COVID-19 vaccinations will begin across Spain as soon as medicine regulators give the green light – the all clear for the BioNTech-Pfizer expected this week.
The European Commission expects the immunisation programme to begin from December 27 after the European Medicines Agency gives the go ahead – the jab has already started being given in the United Kingdom, the first 130,000 receiving the first dose in the first seven days.
In Spain the primary healthcare service will be in charge of administering the vaccine. It will be voluntary and free of charge and available across all regions from the start.
And health minister Salvador Illa has said the specific calendar for universal inoculation depended on a timetable set by both manufacturers, scientists and regulators as more vaccines came online.
The country will receive 140 million doses – enough for 80 million people and roughly twice the population – the first group to be immunised includes care home staff and residents, frontline health workers and high-risk groups.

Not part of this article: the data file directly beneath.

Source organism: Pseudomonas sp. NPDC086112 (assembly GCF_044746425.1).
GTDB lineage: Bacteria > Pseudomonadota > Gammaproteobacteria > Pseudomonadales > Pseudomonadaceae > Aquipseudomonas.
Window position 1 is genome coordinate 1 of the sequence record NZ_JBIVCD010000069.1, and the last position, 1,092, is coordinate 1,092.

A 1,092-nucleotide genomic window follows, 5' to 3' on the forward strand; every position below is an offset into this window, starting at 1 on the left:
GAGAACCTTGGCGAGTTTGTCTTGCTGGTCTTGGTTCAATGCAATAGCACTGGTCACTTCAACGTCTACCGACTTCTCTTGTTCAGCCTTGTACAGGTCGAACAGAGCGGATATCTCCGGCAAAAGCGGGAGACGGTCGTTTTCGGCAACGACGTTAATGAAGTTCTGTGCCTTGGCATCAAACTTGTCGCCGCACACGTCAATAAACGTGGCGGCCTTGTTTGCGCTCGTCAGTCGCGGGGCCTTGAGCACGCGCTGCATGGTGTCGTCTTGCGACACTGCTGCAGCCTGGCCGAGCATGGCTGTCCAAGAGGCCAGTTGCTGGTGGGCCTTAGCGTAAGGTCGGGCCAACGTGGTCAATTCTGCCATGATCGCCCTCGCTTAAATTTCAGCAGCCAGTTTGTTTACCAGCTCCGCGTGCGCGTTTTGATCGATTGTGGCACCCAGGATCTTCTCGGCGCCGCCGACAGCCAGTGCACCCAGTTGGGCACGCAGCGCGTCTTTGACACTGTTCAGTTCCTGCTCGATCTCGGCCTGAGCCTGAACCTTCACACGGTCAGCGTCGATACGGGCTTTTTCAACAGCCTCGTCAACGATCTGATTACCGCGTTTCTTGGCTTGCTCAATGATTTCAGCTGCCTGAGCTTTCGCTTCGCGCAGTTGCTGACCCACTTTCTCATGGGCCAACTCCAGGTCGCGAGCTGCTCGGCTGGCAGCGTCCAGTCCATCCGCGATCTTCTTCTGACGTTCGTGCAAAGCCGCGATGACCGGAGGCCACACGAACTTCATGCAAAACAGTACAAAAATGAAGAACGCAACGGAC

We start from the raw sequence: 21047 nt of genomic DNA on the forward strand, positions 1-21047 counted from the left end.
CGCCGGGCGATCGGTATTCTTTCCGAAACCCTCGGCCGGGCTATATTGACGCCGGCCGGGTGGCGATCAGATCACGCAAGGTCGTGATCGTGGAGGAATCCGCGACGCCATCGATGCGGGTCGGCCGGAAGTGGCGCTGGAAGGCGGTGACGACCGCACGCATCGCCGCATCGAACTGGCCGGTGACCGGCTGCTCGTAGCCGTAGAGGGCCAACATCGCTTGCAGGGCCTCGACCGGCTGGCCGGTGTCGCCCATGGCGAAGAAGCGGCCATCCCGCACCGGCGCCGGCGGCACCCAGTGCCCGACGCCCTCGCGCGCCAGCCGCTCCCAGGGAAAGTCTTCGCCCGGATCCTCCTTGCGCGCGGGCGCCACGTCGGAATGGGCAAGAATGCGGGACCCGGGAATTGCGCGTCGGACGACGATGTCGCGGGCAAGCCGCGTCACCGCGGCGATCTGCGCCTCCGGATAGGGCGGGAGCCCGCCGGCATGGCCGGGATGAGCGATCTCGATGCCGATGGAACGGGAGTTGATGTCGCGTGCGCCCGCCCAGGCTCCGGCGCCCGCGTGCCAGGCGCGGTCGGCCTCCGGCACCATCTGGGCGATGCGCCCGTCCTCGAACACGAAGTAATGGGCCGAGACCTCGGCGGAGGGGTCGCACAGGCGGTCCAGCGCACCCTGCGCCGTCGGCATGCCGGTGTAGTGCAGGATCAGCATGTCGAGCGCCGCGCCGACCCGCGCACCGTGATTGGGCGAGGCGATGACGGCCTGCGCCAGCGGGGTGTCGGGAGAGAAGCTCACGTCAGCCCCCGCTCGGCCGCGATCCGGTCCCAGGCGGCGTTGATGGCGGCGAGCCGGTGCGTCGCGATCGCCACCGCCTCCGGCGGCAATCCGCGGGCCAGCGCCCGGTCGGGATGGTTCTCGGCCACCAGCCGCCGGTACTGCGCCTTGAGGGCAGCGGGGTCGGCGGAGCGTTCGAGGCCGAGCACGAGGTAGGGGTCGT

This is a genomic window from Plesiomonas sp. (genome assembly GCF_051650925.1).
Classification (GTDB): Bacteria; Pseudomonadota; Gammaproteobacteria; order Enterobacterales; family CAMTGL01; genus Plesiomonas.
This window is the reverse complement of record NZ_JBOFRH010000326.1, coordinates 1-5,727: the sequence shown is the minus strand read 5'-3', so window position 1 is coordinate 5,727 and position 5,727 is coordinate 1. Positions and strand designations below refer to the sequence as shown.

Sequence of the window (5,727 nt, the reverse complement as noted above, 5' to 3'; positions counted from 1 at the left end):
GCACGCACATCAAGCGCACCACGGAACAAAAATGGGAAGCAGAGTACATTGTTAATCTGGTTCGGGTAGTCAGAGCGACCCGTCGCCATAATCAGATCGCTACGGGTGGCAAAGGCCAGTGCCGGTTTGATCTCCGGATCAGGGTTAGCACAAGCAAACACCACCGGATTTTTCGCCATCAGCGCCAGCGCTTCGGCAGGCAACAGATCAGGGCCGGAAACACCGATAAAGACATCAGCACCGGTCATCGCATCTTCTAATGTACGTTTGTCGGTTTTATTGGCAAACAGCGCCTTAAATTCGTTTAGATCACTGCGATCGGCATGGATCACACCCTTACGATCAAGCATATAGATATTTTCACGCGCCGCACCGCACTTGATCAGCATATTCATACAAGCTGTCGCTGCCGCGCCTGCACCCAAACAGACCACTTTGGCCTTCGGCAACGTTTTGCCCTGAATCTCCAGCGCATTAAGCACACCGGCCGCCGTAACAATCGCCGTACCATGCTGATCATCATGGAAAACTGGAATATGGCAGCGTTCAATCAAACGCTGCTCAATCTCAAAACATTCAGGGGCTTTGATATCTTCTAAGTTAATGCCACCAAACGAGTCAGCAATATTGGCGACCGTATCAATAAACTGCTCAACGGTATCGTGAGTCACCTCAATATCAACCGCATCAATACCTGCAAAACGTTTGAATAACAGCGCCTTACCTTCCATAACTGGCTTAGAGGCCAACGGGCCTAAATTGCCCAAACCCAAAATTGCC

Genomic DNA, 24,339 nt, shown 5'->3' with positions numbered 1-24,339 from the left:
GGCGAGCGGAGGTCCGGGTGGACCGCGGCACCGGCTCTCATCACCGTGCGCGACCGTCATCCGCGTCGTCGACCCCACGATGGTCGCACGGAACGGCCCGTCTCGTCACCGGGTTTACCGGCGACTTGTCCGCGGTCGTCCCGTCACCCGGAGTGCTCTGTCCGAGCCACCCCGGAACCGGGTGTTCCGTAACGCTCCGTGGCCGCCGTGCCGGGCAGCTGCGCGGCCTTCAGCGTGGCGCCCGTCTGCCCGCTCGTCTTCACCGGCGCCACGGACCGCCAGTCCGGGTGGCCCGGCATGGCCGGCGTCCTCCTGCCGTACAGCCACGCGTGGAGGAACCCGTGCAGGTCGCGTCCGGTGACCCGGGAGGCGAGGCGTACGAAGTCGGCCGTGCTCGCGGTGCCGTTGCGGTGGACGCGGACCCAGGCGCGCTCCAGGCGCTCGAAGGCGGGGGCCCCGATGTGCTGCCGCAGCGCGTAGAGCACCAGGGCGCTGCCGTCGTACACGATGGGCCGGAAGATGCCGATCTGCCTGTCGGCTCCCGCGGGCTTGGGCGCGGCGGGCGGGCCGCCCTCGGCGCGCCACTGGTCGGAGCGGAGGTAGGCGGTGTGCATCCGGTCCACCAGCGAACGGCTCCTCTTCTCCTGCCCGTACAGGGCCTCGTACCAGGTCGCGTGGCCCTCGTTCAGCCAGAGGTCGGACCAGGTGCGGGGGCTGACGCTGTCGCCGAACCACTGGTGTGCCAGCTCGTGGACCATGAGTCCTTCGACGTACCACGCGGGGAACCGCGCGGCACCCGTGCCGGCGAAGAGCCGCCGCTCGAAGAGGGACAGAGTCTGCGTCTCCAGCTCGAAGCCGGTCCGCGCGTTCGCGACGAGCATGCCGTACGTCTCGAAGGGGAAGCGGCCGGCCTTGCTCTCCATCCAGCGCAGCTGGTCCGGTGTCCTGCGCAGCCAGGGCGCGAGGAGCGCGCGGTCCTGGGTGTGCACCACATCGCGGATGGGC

Sr Illa said the jab’s arrival was ‘the beginning of the end, not the end’ and restrictions would remain in place until the programme of vaccination allowed easing of measures.
However, the politician said: “Spain has all its capacities ready so that as soon as the doses arrive, we can immunise the population with all the necessary guarantees – there are does to spare for everyone and there will be more than enough; and each autonomous regional authority will have its own vaccine.”
He predicted if all went to plan, between 15 and 20 million residents would be vaccinated by May or June and the country would be ‘in a very different position with respect to controlling the virus.”